Indexed on: 13 Feb '20Published on: 12 Feb '20Published in: Environment International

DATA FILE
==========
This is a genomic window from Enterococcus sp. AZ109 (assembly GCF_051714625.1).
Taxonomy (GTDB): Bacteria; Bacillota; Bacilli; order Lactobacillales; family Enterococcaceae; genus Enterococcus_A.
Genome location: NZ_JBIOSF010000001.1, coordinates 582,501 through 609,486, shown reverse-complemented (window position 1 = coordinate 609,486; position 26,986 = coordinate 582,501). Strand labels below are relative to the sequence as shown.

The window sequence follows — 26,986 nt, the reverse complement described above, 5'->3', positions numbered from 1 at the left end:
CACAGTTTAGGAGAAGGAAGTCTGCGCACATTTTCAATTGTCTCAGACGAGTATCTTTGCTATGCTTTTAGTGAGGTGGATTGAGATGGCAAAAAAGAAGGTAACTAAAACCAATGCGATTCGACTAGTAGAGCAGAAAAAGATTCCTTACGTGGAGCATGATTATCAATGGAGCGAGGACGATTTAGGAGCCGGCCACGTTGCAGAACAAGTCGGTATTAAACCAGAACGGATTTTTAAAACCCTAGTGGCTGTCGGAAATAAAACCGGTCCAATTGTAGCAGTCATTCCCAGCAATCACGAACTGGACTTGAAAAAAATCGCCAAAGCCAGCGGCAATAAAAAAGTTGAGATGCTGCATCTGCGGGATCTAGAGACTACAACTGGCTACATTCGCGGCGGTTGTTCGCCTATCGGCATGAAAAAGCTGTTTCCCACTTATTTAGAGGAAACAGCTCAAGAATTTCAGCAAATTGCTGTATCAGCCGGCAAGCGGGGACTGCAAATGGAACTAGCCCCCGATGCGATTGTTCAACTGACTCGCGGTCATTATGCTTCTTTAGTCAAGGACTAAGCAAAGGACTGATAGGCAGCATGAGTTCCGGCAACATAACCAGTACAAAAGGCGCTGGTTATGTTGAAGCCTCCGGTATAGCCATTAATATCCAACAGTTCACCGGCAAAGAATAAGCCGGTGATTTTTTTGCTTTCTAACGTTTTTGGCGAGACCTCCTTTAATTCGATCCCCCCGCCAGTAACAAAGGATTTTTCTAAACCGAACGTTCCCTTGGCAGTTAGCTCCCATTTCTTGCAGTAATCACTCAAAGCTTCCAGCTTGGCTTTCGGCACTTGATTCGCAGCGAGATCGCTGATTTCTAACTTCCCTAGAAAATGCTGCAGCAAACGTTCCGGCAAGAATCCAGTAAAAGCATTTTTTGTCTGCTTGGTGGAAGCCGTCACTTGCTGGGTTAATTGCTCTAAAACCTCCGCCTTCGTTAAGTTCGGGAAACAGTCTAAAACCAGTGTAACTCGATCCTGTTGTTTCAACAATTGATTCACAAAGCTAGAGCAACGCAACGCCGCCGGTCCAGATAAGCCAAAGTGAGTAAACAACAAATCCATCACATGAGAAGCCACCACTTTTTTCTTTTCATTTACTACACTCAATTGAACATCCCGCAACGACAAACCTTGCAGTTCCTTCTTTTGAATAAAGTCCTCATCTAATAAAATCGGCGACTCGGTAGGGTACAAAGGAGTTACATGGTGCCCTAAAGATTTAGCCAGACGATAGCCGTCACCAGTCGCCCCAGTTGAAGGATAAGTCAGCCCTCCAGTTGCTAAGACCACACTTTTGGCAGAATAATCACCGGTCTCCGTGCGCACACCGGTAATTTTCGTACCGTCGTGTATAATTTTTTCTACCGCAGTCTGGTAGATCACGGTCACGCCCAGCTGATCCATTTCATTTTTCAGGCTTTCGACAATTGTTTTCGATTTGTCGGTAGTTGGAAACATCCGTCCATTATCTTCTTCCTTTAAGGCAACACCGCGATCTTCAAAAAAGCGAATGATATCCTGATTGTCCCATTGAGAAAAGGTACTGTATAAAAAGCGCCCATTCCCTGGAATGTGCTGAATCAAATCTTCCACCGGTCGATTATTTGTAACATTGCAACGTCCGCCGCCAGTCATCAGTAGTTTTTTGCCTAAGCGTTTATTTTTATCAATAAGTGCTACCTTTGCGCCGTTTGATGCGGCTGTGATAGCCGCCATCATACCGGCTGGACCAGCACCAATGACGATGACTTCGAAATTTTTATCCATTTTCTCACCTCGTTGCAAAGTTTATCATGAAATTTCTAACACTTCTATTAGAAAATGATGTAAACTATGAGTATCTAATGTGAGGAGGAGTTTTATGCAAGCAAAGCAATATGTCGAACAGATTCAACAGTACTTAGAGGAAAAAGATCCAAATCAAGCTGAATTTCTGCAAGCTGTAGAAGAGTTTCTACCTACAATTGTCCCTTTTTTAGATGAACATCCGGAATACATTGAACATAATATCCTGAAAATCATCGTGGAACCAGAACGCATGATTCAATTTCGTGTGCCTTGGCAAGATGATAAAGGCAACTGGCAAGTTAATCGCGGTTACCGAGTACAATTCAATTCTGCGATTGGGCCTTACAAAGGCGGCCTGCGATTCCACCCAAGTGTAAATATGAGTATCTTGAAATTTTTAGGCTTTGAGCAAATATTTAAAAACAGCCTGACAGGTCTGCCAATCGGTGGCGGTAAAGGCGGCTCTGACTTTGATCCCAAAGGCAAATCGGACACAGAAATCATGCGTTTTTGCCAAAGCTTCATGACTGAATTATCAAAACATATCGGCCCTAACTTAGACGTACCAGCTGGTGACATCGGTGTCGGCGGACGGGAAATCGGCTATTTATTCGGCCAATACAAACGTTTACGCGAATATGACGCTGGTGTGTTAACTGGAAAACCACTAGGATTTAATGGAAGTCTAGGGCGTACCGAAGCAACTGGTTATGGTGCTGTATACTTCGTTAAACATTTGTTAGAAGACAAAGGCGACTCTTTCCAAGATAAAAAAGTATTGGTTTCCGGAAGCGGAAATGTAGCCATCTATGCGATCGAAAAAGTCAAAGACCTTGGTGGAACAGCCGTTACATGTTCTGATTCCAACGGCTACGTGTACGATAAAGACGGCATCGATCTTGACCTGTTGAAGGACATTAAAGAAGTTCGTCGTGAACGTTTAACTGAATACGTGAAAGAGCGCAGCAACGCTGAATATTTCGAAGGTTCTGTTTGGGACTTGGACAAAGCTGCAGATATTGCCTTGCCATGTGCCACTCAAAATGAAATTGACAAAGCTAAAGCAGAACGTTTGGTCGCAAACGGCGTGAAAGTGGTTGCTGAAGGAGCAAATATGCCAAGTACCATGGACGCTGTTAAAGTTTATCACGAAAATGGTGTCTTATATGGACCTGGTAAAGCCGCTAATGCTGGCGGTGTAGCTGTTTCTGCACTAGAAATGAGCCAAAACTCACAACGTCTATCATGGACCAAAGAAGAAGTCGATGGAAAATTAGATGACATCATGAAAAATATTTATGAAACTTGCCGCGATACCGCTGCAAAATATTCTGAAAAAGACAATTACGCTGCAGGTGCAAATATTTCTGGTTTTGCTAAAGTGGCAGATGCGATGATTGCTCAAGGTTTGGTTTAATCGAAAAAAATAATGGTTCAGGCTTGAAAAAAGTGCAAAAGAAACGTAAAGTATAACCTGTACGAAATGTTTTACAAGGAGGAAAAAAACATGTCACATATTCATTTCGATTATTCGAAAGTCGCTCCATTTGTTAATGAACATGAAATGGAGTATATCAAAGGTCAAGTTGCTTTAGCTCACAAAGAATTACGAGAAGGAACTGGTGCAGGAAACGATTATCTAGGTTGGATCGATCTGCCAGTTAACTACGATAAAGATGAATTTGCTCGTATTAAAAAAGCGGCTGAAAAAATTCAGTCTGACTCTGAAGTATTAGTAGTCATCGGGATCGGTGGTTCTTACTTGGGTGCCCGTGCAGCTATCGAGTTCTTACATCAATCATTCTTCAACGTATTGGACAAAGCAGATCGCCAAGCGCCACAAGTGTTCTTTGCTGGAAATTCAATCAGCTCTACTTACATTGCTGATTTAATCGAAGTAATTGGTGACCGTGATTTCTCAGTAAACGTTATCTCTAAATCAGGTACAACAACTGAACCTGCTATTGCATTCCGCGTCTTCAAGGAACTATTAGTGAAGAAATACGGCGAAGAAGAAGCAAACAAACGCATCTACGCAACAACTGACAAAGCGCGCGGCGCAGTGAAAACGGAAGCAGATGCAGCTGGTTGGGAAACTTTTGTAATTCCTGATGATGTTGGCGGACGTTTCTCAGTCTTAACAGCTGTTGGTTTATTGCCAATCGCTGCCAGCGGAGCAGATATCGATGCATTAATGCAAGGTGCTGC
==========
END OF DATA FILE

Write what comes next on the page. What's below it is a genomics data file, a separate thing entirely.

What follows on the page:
Contemporary evidence suggests that submerged macrophytes are experiencing a global decline due to the multiple compounding anthropogenic stressors impacting shallow lake ecosystems. Eutrophication and climate change are two main widespread, often co-occurring stressors, yet evidence concerning their interactive effects on aquatic plants remains partial and fragmented. Predicting the response of submerged aquatic vegetation to the combined effects of nutrient pollution and compound climate warming (mean + variability) is therefore crucial for the conservation and management of these valuable and vulnerable ecosystems. Here, we present the results of an outdoor mesocosm experiment examining the combined effects of nutrient enrichment (phosphorus addition) and warming (a 4 °C increase in mean temperature above present ambient conditions applied as either a constant increase or a variable increase ranging between 0 and 8 °C to mimic the effect of extreme events but keeping an equivalent total amount of warming) on Potamogeton crispus L. Warming accelerated the growth and senescence of P. crispus suggesting a more important role in maintaining the clear water state in winter-early spring but concomitant to possible earlier turbid states in summer. Warming also consistently advanced the flowering phenology but had no significant effect on flowering duration. There were no significant differences in the life cycle between the two warming treatments, while phosphorus addition also had little effect. However, under phosphorus enrichment, P. crispus increased sexual reproduction investment producing higher seed setting rate per infructescence. In contrast, warming, especially variable warming, may decrease sexual reproduction investment by reducing the number of infructescences. Seed and turion stoichiometry were altered by the combination of warming and phosphorus addition, but the changes were complex and difficult to interpret. Copyright © 2020 The Authors. Published by Elsevier Ltd.. All rights reserved.